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Today in NJLNJ (Now Jesus Loves New Jersey)

This blog post is lifted wholesale from the heart of Catholic jihadism (tongue in cheek, I say this, because the Archbolds have been given the stink-eye from those with a less-than-muscular sense of humor…)

Also, I had the pleasure of meeting Patrick, his lovely wife and their glorious abundance of children here at the farm a few summers ago. He’s not as mean as he sounds (although he still likes guns…). Also, I want his brother to come to Gerasene 12.

At any rate – I figure if Matthew can pro-life post news about his mother, I can post pro-life news about my favorite governor….
And besides, I think it’s a good question…

JOB

Comments

  1. cubeland mystic says:

    JOB

    I heard about Michael Voris for the first time just in the last two weeks. I listened to some of his stuff. I didn't hear anything that I would disagree with. At one point in one of his presentations he was coming down hard on the Bishops and bureaucracy. At a certain point you got to bring the pain to these politicians who are CINOs. So why is that Talibanish?

    (Speaking of bringing the pain, I had a vision of Matthew's cell in Purgatory. It's built out of full unbreakable bourbon bottles with the openings pointed outward.)

  2. Matthew Lickona says:

    Don't forget the loaves of crusty bread encased in plexiglass cubes. Or the foie gras laced with broken glass. Or the Burgundy gone to vinegar…

    Your vision is as clear as ever, CM. Been trying to diet of late. Brutal. I am a horrible glutton.

  3. Cubeland,

    From what I can tell – he's getting the stink eye mostly because he says some unkind things about the Ordinary Form of the Mass. But considering the unkind things B-16 has said about it (cf. Spirit of the Liturgy), I don't really understand why.

    Matthew,

    And don't forget the endless manuscripts you'll be required to write only to see them yanked from the printing presses at the last minute…

    JOB

  4. cubeland mystic says:

    JOB
    The manuscript thing was in the vision too. He is finally gifted writing talent. But he has no hard drive on his WINDOWS laptop, and alas when the memory fills up, he has to reboot. It's the whole detachment thing. You gotta learn one way or the other.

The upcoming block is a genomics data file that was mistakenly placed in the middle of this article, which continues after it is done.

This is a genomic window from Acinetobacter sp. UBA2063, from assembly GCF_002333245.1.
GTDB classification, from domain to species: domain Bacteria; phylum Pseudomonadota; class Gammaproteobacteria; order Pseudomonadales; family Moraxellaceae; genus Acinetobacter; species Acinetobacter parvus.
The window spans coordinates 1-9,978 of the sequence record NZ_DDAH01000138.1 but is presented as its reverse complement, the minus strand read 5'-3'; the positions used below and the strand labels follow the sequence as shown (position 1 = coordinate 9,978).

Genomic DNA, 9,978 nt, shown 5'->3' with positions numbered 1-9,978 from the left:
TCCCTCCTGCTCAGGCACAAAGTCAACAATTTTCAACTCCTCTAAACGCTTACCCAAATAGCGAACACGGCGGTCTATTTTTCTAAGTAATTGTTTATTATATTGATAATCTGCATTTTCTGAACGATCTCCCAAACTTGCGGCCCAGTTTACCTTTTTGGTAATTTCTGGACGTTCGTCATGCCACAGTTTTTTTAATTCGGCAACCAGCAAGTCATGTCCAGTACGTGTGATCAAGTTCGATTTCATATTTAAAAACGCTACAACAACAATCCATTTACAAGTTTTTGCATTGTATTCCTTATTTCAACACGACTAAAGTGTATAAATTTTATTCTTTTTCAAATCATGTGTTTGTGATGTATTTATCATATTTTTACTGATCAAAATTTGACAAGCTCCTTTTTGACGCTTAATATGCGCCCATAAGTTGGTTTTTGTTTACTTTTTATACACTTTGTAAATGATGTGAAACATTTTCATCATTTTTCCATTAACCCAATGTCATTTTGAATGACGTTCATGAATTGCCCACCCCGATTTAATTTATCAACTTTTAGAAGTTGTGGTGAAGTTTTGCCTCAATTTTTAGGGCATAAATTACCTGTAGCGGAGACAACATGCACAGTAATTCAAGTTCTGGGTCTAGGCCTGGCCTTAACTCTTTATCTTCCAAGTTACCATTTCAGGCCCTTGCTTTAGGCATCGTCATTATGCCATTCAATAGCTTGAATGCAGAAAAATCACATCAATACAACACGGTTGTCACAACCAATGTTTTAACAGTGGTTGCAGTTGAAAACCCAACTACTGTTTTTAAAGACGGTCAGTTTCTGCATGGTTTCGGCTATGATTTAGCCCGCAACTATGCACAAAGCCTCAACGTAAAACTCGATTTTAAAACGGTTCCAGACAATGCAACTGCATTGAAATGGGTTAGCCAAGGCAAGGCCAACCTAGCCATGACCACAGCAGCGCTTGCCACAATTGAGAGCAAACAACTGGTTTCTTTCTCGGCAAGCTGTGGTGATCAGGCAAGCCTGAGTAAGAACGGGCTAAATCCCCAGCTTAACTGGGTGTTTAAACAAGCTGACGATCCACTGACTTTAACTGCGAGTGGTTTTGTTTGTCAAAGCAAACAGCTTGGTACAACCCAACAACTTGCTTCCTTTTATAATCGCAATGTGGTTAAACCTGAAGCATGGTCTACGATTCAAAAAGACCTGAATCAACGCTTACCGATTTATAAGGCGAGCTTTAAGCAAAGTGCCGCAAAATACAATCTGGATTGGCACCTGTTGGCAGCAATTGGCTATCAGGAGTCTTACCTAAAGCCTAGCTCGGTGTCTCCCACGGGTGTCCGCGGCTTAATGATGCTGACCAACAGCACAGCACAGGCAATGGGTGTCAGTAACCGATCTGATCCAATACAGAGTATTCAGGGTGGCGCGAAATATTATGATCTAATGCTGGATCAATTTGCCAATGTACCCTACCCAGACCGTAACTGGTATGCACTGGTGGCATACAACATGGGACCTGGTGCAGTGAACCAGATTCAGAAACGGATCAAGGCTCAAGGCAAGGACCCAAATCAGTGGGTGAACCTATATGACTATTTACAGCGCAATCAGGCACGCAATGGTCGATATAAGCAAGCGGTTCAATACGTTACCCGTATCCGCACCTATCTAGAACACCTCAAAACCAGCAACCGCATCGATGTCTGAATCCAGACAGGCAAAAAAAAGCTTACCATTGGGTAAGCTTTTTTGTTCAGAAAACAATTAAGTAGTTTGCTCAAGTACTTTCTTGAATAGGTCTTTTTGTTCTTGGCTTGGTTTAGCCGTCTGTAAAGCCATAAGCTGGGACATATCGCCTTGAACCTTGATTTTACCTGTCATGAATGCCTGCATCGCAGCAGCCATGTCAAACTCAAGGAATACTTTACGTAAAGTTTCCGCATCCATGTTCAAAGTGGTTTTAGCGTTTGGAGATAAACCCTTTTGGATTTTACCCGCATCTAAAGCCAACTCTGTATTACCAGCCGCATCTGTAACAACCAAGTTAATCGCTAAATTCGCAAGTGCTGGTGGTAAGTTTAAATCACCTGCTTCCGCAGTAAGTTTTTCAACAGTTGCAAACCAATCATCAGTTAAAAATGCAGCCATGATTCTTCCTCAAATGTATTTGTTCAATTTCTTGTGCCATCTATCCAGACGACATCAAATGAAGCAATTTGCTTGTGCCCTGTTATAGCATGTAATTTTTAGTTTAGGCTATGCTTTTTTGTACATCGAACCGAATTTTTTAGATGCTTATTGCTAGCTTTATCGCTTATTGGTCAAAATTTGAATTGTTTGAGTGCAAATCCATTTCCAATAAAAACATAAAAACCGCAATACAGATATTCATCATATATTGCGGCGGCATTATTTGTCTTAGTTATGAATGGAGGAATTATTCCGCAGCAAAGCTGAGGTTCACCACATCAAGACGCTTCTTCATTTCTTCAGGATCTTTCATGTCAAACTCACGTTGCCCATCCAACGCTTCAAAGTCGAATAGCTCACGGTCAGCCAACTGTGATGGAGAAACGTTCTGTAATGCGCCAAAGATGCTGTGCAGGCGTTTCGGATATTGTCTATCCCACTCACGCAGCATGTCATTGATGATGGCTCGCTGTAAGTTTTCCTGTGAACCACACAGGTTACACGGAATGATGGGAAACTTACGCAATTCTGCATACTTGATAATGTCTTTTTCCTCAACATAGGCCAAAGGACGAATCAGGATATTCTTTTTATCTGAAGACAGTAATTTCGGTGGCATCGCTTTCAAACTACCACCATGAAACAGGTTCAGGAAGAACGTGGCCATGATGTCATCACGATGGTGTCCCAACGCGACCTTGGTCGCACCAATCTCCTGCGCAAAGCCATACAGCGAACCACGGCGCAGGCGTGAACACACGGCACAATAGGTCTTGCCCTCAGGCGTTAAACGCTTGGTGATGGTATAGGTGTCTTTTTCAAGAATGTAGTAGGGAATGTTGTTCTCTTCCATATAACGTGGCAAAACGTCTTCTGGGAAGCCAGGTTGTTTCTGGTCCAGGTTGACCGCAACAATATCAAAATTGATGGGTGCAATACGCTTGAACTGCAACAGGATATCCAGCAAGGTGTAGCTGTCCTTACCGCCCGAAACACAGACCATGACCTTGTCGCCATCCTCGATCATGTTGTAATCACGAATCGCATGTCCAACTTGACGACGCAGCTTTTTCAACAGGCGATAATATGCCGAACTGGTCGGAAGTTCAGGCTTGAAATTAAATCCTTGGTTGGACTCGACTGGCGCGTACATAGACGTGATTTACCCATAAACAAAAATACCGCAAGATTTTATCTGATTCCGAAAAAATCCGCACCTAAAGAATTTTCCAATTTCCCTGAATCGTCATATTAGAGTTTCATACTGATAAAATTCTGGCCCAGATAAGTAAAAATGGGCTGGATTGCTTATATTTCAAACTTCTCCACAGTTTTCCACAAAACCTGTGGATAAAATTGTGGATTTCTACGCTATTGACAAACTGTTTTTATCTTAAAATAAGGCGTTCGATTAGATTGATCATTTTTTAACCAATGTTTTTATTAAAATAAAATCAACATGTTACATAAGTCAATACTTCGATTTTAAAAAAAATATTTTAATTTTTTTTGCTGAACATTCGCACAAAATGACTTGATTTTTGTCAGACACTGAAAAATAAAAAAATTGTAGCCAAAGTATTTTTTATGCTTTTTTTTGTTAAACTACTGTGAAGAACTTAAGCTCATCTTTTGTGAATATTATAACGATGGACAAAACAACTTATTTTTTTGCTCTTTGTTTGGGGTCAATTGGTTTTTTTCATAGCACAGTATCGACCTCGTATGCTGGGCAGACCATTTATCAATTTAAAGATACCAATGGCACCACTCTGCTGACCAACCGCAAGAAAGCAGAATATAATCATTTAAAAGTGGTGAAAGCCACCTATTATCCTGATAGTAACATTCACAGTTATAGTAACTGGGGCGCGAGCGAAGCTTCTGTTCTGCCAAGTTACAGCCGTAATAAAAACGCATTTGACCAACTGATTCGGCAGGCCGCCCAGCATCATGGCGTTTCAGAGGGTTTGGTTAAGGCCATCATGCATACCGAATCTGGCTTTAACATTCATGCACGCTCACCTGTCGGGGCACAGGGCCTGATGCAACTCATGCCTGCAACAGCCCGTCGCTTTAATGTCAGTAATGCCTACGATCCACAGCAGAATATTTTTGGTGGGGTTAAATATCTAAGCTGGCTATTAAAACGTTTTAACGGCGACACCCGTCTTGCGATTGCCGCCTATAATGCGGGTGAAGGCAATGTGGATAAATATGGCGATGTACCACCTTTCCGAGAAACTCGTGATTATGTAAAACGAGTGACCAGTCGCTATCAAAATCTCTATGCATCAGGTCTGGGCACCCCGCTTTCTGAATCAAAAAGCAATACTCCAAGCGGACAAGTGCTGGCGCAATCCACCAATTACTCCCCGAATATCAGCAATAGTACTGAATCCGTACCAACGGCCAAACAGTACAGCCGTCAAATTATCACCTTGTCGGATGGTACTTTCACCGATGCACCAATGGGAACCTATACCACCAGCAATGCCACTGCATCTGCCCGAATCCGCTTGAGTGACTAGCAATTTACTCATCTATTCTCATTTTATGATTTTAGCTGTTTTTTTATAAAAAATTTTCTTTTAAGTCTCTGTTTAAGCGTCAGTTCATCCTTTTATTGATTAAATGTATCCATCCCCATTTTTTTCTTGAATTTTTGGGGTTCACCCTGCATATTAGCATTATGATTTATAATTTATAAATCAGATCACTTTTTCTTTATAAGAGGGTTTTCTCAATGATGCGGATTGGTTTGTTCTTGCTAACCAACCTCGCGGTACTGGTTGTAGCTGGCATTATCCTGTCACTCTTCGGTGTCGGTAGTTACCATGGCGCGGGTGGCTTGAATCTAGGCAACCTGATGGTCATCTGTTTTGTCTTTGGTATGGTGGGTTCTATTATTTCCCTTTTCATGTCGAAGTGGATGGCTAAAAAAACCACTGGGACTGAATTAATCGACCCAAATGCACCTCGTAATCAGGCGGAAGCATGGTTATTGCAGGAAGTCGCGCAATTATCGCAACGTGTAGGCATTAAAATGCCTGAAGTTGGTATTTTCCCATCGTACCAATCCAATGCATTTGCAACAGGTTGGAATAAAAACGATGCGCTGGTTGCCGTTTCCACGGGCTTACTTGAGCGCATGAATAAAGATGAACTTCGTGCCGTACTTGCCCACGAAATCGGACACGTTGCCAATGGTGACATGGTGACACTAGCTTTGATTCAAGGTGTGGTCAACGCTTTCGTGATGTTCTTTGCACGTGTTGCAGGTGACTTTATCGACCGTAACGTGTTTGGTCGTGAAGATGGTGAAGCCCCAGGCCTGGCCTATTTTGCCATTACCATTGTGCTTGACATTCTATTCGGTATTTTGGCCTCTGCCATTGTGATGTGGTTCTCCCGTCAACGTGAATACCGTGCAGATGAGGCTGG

On the other subject, I missed most of the liturgy wars in the 80's and 90's due to extreme agnosticism. When I got back, I knew enough to realize that hey this is all wrong. It was obvious if you get "mystery" that the clergy was leaving something out. Also the Marxism was palpable. That's another topic. See I don't understand what the "reformers" are after. Why the heck do you want Mass to be banal? I want incense, twilight, mists, and disembodied Gregorian chant when I go to Mass. I don't want to hug and hold hands. But why do the "reformers" want this? Any education would be welcome.

  5. "Well, I'm no expert" would be a great and comforting reply to your query….

    Unfortunately the rampant abuse has necessitated that rather than letting Mother Church take care of things, we all have to make our own waffles in the morning while Mother sleeps off the hangover (if we could definitively ID what she drank that could have induced her to leaving skid marks on the front lawn and a lifetime supply of felt banners in the garage, then we'd get somewhere).

    Perhaps the best work I've read on this is a book by German novelist Martin Mosebach "The Heresy of Formlessness" (Igatius Press, 2006). Also, B-16's "Spirit of the Liturgy" (Ignatius, 2000) is refreshingly candid about the OF's shortcomings. There's also "The Reform of the Liturgy: It's Problems and Background" by Monsignor Klaus Gamber (Cardinal Ratzinger gave it a glowing recommendation in his forward to the Roman Catholic Books edition (1993)). Then, if you really want to go deep – I mean The-Trieste-French-Kissing-the-Mariana-Trench deep, then scout out a copy of "Iota Unum: A Study of the Changes in the Catholic Church During the 20th Century" by Romano Amerio (Angelus Press, 1996). Now, Angelus is a Pius X outfit, which immediately places Father Romano under the leering light of suspicioun, but Father Amerio was himself a priest in good standing and a peritus at the Second Vatican Council. His conclusions are sometimes criticized as tendentious, but the real value is in the book is the volume of Church documents he quotes at great length to show what amounts, in many ways, to a sea-change in the way the Church thinks about things.

    JOB

    p.s. word id: "imess"

    JOB

  6. cubeland mystic says:

    Maybe I am wrong, but I think they should replace traditional processional hymns with Crazy Train.

    That'll get the young folk back in the pews.

  7. Jonathan Webb says:

    I'd like to read those books, Thanks.

    I'm struck by the agenda driven sickness of the movement. As if there would be anything worth having (self-evidently) if the reformers had prevailed. This makes a person wonder if the real goal wasn't pretty nakedly the destruction of The Church.

    This is old news to you though.

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